Category — writing
Hey everyone! I'm SO SORRY for how the publication of the Second Edition of Ubersleep got slowed down at the very end…isn't it always true that it's the last 2% that gets you?
So, here's an update: The print edition is DONE, everything submitted, ready to go…and now I have to wait 3-5 days for the distribution company to assign it an ISBN. If I'd known about that delay, I would have ordered it sooner, but since the ISBN gets put in late in the publication process, I thought I had to have all the files ready first. D'OH. As soon as I have it, though, all the pre-order copies will go out (give it a week or so for shipping, depending on how far away from the US east coast you live).
The eBook is also done — has been done since late May actually — but is stuck in the throes of a hilarious(?) technical problem that I'm just powerless speed up the resolution of…it's going to take as long as it takes. On the upside, I really don't think it'll take much longer (it's already taken WAY longer than anybody thought it would), and once it's resolved, the book can be out the same day.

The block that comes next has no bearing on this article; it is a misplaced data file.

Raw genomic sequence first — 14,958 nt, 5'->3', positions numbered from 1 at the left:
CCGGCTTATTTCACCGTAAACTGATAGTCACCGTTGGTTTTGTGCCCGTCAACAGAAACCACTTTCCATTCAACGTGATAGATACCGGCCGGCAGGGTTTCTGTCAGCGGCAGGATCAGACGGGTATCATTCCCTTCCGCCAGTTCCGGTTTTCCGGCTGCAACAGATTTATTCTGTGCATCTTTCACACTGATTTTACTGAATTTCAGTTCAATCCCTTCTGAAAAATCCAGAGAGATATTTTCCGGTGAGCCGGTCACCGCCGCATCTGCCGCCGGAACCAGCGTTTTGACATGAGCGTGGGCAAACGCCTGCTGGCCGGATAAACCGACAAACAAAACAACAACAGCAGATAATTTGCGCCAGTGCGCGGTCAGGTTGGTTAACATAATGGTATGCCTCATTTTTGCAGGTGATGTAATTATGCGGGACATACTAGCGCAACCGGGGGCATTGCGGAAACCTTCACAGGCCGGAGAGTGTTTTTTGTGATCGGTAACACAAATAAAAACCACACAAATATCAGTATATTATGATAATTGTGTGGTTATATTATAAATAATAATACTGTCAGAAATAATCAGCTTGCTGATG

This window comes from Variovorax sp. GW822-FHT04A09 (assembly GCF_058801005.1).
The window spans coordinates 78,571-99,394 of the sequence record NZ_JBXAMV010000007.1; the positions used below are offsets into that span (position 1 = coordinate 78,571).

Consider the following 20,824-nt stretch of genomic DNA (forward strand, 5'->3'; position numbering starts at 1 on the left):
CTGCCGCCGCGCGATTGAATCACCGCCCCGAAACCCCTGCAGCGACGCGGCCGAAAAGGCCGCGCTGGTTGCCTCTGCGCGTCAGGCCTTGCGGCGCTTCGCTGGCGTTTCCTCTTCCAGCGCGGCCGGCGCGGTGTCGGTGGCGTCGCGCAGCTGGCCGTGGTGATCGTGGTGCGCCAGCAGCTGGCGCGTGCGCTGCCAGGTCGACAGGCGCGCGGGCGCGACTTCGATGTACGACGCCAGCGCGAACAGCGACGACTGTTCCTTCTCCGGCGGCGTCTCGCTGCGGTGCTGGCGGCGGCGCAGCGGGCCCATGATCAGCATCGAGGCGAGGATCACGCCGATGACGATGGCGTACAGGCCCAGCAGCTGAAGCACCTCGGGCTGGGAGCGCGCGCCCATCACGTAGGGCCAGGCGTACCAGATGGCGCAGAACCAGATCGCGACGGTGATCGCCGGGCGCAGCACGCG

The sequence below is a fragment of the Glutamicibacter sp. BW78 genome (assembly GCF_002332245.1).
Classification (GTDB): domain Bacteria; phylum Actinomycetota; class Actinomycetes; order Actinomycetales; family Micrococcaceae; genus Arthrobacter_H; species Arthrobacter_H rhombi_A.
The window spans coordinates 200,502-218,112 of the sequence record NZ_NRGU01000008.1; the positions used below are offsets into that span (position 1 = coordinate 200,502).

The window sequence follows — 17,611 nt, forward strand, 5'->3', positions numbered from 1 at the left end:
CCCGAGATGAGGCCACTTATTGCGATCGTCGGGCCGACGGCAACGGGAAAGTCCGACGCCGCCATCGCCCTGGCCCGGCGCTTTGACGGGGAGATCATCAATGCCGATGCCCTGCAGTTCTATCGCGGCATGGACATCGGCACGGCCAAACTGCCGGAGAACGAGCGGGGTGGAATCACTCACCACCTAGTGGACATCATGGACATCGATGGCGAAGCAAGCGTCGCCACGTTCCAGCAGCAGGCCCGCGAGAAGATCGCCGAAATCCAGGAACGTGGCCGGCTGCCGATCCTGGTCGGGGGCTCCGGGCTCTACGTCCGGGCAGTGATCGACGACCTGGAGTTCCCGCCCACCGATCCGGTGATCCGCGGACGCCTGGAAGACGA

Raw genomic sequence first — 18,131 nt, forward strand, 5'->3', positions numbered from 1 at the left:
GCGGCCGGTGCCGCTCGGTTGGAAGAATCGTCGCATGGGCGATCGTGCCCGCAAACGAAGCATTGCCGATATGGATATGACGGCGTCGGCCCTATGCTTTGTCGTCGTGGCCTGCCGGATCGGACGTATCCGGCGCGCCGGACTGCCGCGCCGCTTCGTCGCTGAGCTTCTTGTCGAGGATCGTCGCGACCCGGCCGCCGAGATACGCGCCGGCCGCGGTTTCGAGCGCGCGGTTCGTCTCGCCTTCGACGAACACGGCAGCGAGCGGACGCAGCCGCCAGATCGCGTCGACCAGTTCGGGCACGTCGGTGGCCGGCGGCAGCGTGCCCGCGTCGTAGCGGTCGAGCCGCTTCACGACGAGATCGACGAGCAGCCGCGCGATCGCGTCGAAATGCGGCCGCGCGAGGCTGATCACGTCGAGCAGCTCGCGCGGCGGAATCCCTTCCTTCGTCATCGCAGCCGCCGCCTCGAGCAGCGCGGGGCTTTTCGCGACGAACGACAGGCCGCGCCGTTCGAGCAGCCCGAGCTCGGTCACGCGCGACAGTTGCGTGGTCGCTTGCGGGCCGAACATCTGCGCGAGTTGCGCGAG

I should mention here how incredibly pleased I am with the Second Edition, delays aside. I do apologize for your wait, but boy howdy are you all in for a treat, if I do say so myself.
- The new cover is gorgeous, really modern and nifty — I'm finishing some fiction projects soon too, and have already asked the mighty Eric to do covers for them; I love his work.
The typography is…well, I almost have no words. This is where the benefit of my not being a major publisher comes in: A big house would have laid everything out to minimize the number of pages, and thus the cost of printing, period. I'm just some person and my publications are my personal victories — and same for my designer — so this book is laid out to be as beautiful and readable as possible, and it's, no kidding, a work of art.
- The margins are generous and placed so that your fingers won't cover words when you're holding it in any of several typical book-reading poses;
- The layout and spacing follows a grid laid out based on the golden mean — nope, not kidding!